Judge Carr Darden dissented from the majority, finding that according to the record of the May 14, 2007, hearing, the trial court did rule on the motion at the end of the hearing, so T.R. 53.3 wouldn't have a dispositive effect on this case.

He believed at the end of the hearing, the parties understood the court had granted Marcia's motion and there is no indication that James' attorney wouldn't prepare the order to effect the trial court's order. There was also no reason for Marcia to file an appeal because she would not have reason to believe that an order prepared by James' attorney with the magistrate's ruling wouldn't have been adopted by the trial court.

"I believe that the trial court's nunc pro tunc entry was a proper exercise of its equity power by the trial court," he wrote.
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  1. Indianapolis employers harassment among minorities AFRICAN Americans needs to be discussed the metro Indianapolis area is horrible when it comes to harassing African American employees especially in the local healthcare facilities. Racially profiling in the workplace is an major issue. Please make it better because I'm many civil rights leaders would come here and justify that Indiana is a state the WORKS only applies to Caucasian Americans especially in Hamilton county. Indiana targets African Americans in the workplace so when governor pence is trying to convince people to vote for him this would be awesome publicity for the Presidency Elections.

  2. Wishing Mary Willis only God's best, and superhuman strength, as she attempts to right a ship that too often strays far off course. May she never suffer this personal affect, as some do who attempt to change a broken system: https://www.youtube.com/watch?v=QojajMsd2nE

  3. Indiana's seatbelt law is not punishable as a crime. It is an infraction. Apparently some of our Circuit judges have deemed settled law inapplicable if it fails to fit their litmus test of political correctness. Extrapolating to redefine terms of behavior in a violation of immigration law to the entire body of criminal law leaves a smorgasbord of opportunity for judicial mischief.

  4. I wonder if $10 diversions for failure to wear seat belts are considered moral turpitude in federal immigration law like they are under Indiana law? Anyone know?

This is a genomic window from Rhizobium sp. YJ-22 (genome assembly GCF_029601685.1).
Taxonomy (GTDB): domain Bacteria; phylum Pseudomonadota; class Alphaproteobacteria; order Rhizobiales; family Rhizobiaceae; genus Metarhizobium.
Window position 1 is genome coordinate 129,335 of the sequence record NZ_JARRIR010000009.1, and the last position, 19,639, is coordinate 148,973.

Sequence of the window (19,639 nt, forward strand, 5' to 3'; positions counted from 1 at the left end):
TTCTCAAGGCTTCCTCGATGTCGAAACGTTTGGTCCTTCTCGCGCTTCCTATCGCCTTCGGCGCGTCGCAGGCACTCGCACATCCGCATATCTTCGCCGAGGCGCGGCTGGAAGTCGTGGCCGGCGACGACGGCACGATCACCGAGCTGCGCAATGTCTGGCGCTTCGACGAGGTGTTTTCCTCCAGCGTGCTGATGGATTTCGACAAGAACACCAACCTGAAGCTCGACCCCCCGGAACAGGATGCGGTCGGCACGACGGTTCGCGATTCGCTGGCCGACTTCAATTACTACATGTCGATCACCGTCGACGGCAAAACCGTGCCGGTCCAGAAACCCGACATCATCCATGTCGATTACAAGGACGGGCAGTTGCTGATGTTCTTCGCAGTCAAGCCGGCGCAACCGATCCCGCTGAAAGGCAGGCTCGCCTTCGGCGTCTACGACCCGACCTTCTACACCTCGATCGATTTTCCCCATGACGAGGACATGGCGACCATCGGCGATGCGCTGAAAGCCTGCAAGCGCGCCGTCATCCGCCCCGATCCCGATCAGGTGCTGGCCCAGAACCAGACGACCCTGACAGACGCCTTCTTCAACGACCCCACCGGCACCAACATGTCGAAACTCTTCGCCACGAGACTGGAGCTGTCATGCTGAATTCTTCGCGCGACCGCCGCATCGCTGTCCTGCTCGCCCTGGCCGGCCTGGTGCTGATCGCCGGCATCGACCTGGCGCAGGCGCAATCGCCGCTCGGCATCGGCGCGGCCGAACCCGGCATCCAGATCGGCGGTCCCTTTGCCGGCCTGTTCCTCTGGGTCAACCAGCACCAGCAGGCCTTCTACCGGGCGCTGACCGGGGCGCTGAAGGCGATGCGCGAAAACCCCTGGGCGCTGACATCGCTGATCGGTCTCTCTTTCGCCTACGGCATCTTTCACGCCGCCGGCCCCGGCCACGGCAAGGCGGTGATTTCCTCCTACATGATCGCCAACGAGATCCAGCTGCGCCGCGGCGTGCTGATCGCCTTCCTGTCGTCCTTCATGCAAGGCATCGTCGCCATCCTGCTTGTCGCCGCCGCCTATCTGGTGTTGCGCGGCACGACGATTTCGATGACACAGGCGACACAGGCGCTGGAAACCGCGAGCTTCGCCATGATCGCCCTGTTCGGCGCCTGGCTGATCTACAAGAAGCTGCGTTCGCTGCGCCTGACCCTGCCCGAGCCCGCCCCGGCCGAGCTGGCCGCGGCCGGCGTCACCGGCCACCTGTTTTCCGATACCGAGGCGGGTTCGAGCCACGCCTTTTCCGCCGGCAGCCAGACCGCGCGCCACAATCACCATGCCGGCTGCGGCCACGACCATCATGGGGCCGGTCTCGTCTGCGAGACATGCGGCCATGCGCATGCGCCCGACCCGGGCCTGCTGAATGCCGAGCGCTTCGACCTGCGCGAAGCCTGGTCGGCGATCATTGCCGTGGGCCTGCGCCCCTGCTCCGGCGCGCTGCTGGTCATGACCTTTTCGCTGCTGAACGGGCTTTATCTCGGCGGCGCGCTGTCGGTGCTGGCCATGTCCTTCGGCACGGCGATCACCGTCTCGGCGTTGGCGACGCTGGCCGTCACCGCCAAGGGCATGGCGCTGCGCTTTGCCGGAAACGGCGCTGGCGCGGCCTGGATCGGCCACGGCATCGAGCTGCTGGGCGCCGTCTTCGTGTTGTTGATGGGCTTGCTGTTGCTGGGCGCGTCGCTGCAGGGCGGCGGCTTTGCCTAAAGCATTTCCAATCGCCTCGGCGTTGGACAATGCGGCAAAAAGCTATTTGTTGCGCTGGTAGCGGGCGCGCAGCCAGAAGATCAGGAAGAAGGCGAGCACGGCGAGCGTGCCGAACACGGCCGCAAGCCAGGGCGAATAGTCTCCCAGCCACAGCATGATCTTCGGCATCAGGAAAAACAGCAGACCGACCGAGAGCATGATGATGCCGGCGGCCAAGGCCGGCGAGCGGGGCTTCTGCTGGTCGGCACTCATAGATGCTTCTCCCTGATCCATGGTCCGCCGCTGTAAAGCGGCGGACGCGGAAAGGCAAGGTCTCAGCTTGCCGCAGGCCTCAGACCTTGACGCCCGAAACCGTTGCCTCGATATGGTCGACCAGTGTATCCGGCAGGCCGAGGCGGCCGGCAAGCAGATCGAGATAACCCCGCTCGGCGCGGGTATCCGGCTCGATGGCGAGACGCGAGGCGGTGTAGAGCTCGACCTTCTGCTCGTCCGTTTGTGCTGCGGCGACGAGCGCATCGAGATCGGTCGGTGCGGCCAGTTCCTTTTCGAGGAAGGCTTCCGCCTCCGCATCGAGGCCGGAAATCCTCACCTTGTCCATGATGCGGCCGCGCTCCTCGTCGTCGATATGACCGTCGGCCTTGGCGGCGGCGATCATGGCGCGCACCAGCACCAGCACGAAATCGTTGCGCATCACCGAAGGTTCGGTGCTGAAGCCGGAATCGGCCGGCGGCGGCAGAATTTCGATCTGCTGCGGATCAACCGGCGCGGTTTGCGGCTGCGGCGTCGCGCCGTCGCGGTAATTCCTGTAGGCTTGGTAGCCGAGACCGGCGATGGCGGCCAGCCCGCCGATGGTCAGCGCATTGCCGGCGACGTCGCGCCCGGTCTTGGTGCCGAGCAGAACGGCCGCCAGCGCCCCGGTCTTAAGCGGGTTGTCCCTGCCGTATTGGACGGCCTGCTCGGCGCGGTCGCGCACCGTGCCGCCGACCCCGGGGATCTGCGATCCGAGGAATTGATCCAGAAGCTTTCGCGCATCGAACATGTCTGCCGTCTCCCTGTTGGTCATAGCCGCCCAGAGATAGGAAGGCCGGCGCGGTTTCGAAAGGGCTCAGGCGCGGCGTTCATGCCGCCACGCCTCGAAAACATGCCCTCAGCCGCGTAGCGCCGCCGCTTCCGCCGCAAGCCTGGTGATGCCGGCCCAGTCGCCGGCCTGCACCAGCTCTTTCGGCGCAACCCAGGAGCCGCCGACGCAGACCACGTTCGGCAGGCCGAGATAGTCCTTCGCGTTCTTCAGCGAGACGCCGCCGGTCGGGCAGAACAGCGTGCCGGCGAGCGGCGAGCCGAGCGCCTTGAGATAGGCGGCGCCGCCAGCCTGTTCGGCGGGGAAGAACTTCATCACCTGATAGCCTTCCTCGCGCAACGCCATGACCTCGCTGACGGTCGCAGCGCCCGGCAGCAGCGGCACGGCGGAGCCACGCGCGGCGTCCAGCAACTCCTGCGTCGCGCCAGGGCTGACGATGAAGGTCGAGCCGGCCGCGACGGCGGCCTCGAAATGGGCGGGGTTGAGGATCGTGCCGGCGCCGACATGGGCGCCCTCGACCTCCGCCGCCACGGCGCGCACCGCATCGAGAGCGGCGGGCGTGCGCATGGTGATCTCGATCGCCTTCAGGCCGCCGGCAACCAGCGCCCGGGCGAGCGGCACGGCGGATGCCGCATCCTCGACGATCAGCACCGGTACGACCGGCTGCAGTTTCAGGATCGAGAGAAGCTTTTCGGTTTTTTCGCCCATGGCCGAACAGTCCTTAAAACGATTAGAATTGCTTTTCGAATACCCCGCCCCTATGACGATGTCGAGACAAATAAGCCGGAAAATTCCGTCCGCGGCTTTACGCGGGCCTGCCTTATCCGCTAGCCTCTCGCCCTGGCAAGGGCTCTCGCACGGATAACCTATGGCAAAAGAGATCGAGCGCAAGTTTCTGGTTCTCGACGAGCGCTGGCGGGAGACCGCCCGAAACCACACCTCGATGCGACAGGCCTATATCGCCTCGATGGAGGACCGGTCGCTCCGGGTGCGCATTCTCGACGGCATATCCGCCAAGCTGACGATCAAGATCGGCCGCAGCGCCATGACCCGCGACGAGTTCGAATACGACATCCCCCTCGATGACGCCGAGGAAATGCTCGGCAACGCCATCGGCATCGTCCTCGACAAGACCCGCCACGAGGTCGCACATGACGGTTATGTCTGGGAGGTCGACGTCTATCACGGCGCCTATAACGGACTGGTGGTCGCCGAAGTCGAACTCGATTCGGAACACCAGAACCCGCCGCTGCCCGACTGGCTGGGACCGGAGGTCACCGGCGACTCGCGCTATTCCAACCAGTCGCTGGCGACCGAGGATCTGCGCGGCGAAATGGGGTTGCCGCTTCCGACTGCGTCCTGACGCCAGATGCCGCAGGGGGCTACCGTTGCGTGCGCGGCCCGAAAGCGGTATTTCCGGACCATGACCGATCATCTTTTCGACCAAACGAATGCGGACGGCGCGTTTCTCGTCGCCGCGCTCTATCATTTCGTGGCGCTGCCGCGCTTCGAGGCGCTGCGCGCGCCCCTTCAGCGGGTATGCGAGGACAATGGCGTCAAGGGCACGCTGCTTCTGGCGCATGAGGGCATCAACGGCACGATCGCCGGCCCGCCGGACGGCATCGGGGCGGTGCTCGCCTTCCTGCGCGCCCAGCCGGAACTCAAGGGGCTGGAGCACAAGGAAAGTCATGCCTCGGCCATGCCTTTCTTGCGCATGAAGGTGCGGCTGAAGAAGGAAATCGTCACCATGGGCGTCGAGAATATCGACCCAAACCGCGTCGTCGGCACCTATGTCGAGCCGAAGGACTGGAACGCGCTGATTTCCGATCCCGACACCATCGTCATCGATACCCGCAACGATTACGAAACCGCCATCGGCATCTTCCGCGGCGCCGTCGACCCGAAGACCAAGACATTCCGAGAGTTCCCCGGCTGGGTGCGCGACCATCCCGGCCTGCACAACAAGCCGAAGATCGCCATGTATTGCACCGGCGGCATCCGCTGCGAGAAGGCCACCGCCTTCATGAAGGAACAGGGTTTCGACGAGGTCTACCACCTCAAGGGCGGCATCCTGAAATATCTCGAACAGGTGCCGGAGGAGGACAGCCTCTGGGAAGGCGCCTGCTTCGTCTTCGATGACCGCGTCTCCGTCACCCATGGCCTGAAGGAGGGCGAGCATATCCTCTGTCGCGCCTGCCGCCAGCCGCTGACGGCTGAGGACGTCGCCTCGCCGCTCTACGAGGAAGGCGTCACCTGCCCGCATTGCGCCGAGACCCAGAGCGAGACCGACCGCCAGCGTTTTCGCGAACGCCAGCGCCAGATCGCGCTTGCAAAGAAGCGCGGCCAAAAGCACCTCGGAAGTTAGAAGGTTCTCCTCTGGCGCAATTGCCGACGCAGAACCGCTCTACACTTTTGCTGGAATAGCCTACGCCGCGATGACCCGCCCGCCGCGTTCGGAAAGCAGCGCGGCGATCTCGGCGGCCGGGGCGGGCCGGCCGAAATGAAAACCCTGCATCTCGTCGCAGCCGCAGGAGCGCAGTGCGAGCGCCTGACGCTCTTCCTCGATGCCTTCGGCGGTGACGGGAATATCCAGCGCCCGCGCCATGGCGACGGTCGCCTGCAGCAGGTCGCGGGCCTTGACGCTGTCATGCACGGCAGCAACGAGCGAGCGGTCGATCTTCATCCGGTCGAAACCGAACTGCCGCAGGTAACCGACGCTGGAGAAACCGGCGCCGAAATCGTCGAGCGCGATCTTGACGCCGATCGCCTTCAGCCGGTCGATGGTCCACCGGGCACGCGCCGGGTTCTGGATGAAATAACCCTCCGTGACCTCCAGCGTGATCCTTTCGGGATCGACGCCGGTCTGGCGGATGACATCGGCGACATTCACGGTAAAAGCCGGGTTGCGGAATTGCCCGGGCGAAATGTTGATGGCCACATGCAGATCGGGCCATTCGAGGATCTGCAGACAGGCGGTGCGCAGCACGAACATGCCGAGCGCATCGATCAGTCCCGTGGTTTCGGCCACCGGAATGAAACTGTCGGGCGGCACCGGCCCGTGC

5. What a fine article, thank you! I can testify firsthand and by detailed legal reports (at end of this note) as to the dire consequences of rejecting this truth from the fine article above: "The inclusion and expansion of this right [to jury] in Indiana’s Constitution is a clear reflection of our state’s intention to emphasize the importance of every Hoosier’s right to make their case in front of a jury of their peers." Over $20? Every Hoosier? Well then how about when your very vocation is on the line? How about instead of a jury of peers, one faces a bevy of political appointees, mini-czars, who care less about due process of the law than the real czars did? Instead of trial by jury, trial by ideological ordeal run by Orwellian agents? Well that is built into more than a few administrative law committees of the Ind S.Ct., and it is now being weaponized, as is revealed in articles posted at this ezine, to root out post moderns heresies like refusal to stand and pledge allegiance to all things politically correct. My career was burned at the stake for not so saluting, but I think I was just one of the early logs. Due, at least in part, to the removal of the jury from bar admission and bar discipline cases, many more fires will soon be lit. Perhaps one awaits you, dear heretic? Oh, at that Ind. article 12 plank about a remedy at law for every damage done ... ah, well, the founders evidently meant only for those damages done not by the government itself, rabid statists that they were. (Yes, that was sarcasm.) My written reports available here: Denied petition for cert (this time around): http://tinyurl.com/zdmawmw Denied petition for cert (from the 2009 denial and five year banishment): http://tinyurl.com/zcypybh Related, not written by me: Amicus brief: http://tinyurl.com/hvh7qgp